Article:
Once authentication of the hardware client 20 is completed, the client computer User A 35 must authenticate itself to the remote network 25. User A 35 provides a user name and a user password to the remote network 25, transaction 125. The remote network 25 verifies the user name and the user password and, in this example, returns a verification, transaction 130. The hardware client 20 then makes an entry into the authentication table 75 for the newly authenticated client computer, User A 35.
In the present embodiment of the invention, the authentication table 75 stores the Media Access Control (MAC) address of the client computer 35 when the client computer is authenticated. In alternative embodiments of the invention, other client computer information or combinations of information could be stored. For example, the Internet Protocol (IP) address could be used instead. The MAC address and the IP address in combination could also be used in the authentication table 75. In that implementation, only the source MAC and IP addresses present in the packet which prompted the authentication are accepted. If either is received in combination with a different address (e.g., MAC address paired with a new IP address), the user must re-authenticate.
If the data is not an Internet request, the hardware client 20 determines if the data was sent by an authenticated user, step 315. The hardware client 20 makes this determination by performing a lookup in the authentication table. If the date was sent by an authenticated user, the hardware client 20 forwards the data to the remote network, step 320.
If the data was not sent by an authenticated user, the hardware client 20 determines whether to prompt the user to authenticate itself, step 325. In one embodiment of the invention, only web requests receive a return request to authenticate from the hardware client 20. In another embodiment of the invention, the hardware client 20 responds to additional types of data.
If the hardware client 20 determines that the data is of a type prompting authentication, the browser redirects the client browser to the authentication page, step 330. In step 335, if the data request is from an unathenticated user 35 and is not an Internet request and is not a type of data prompting authentication, then access through the hardware client 20 is blocked and the packets of the request are dropped or otherwise rejected.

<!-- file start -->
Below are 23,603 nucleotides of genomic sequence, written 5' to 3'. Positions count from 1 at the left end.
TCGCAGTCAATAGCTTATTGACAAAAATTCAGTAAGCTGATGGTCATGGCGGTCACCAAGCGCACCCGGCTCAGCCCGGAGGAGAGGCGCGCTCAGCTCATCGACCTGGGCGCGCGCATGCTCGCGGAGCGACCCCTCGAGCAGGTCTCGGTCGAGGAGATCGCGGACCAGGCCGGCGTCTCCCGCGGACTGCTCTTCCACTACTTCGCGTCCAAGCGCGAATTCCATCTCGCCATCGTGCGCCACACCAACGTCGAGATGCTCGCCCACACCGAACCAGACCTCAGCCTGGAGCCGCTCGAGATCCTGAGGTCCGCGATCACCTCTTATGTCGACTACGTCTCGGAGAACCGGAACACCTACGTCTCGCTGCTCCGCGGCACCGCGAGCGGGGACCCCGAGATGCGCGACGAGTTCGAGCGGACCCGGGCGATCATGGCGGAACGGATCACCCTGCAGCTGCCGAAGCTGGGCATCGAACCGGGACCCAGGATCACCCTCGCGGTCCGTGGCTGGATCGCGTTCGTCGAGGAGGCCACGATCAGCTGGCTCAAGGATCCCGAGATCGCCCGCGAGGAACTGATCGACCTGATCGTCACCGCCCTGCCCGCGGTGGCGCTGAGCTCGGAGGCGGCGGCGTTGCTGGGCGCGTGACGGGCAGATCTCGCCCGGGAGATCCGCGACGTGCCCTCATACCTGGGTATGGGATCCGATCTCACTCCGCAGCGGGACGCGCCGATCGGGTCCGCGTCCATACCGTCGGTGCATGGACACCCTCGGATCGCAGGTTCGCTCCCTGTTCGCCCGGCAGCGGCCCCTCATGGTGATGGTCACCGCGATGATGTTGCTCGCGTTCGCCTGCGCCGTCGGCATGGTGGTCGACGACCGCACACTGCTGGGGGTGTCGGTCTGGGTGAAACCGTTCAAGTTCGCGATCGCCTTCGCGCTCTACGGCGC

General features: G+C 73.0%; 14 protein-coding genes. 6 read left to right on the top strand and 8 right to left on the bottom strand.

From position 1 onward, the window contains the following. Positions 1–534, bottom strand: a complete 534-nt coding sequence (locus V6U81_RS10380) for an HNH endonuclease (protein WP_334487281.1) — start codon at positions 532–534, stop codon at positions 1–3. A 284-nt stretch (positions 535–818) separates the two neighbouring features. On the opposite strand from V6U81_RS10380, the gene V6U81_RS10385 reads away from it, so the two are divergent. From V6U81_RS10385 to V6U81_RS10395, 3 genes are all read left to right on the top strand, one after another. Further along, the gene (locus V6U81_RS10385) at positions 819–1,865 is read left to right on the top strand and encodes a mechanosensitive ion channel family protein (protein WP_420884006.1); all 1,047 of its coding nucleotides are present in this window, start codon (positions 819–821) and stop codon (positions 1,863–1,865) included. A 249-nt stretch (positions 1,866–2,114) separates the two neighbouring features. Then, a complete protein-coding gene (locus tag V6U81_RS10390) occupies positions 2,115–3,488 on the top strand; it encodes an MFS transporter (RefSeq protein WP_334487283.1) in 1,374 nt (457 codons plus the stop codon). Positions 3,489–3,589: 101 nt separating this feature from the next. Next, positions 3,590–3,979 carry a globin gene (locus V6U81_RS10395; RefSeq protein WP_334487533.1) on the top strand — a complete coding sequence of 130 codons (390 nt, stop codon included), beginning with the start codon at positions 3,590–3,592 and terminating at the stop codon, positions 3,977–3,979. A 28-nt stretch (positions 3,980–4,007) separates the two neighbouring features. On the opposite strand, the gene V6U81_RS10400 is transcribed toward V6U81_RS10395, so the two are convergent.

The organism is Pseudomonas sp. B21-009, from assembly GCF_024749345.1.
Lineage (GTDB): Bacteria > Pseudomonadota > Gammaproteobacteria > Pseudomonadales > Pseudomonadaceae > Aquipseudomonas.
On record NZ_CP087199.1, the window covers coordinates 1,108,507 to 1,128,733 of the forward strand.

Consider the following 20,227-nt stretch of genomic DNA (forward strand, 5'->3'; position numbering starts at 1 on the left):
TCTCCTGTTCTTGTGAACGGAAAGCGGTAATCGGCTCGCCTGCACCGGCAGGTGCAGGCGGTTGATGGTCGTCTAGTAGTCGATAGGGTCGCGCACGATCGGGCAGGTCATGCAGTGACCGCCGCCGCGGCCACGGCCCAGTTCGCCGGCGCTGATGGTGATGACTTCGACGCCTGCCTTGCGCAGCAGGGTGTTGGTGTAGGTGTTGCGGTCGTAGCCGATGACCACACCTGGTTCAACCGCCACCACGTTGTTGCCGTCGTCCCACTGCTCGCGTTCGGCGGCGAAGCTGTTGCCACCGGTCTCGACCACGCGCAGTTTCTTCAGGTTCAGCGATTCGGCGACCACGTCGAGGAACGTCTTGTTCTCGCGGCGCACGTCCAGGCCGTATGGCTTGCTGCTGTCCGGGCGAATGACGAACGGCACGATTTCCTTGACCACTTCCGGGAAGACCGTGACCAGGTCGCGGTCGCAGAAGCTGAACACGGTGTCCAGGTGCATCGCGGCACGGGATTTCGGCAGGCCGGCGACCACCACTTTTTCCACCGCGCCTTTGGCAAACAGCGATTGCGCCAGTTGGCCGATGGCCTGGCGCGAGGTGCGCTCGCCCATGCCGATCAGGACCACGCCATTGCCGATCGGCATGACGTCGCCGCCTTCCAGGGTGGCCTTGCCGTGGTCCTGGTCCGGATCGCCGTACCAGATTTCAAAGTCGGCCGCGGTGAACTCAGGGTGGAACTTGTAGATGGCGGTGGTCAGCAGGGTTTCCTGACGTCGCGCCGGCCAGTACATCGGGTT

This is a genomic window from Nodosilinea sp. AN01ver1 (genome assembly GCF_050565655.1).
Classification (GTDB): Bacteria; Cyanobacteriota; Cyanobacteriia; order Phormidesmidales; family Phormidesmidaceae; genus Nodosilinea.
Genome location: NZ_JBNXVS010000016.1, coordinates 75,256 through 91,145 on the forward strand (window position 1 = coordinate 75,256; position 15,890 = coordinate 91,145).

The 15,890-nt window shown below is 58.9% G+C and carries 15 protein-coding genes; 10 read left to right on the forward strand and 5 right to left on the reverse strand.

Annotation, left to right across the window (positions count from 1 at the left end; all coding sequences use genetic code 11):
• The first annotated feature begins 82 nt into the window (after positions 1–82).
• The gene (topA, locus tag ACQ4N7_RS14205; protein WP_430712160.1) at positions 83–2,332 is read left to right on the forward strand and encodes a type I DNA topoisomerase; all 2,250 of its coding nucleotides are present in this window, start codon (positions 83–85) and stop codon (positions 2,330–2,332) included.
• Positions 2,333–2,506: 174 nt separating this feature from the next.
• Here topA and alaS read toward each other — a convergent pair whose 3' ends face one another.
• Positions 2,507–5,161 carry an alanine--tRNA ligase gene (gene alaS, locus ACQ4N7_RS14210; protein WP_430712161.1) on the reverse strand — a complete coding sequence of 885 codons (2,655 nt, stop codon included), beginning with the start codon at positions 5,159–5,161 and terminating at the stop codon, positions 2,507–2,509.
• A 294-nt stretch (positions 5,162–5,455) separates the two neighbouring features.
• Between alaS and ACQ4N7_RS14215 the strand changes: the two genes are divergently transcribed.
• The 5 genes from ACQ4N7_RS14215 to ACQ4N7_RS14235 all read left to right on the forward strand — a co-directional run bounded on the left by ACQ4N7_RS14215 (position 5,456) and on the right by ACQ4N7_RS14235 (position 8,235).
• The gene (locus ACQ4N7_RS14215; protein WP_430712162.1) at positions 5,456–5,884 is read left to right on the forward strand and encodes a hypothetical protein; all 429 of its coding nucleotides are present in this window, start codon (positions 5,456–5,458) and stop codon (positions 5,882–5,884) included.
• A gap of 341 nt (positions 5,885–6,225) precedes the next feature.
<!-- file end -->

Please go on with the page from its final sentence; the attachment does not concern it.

In step 210, the hardware client 20 receives the client computer's response of a device name and a device password and forwards this information 115 to the remote network 25. Upon verification of the device name and device password by the remote network 25, the hardware client 20 is authenticated. The client computer 35 may now access the Internet 30 through the hardware client 20, however, the client computer may not access the remote network itself until the client computer is authenticated.
After device authentication, the hardware client 20 receives a user name and a user password from the client computer. The hardware client 20 prompts for a user name and a password when a request for access to the remote network 25 is received from an unauthenticated client computer 35 as discussed below with regard to
In this example embodiment, in order to preserve integrity of the remote network 25, the hardware client 20 has an automatic disconnect processes. In step 220, the hardware client 20 determines if the client computer has been idle for longer than a selected user idle time. If the client computer 35 has exceeded the user idle threshold, the client computer 35 is disabled and must re-authenticate in order to access the remote network, block 225. If the client computer has not exceeded the user idle threshold, the authenticated state is maintained. In step 230, the hardware client 20 also determines if the connection between it and the concentrator 70 in the remote network 25 has been idle for longer than a selected connection idle time or if the connection has been alive for longer than a maximum time. In step 235, the connection state meets either of these conditions, then the connection is dismantled, i.e., the tunnel 65 is taken down. If the connection idle time has not been exceeded, then the tunnel is maintained. In addition to the automatic disconnect processes, the hardware client 20 accepts disconnects from the client computers to end authentication. The intention behind the maximum connect time disconnect and the client computer disconnect is the prevention of unauthorized persons from gaining access to the remote network through a still-authenticated client computer whose operator has finished working.